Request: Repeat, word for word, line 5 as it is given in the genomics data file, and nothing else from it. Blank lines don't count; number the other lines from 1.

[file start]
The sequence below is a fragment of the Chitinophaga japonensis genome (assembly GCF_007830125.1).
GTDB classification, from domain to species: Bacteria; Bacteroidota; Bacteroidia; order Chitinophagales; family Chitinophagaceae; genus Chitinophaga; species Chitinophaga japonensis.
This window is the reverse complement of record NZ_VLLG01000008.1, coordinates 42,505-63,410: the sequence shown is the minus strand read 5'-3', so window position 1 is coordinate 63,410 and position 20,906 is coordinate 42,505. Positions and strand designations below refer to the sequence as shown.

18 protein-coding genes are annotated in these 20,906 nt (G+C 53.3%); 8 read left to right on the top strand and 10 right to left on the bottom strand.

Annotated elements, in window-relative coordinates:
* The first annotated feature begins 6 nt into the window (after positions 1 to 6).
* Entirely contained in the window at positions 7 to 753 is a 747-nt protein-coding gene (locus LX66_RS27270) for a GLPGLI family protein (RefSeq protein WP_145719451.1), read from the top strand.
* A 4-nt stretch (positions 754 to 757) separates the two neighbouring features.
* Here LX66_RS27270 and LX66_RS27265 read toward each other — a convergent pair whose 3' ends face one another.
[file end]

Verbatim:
Annotated elements, in window-relative coordinates: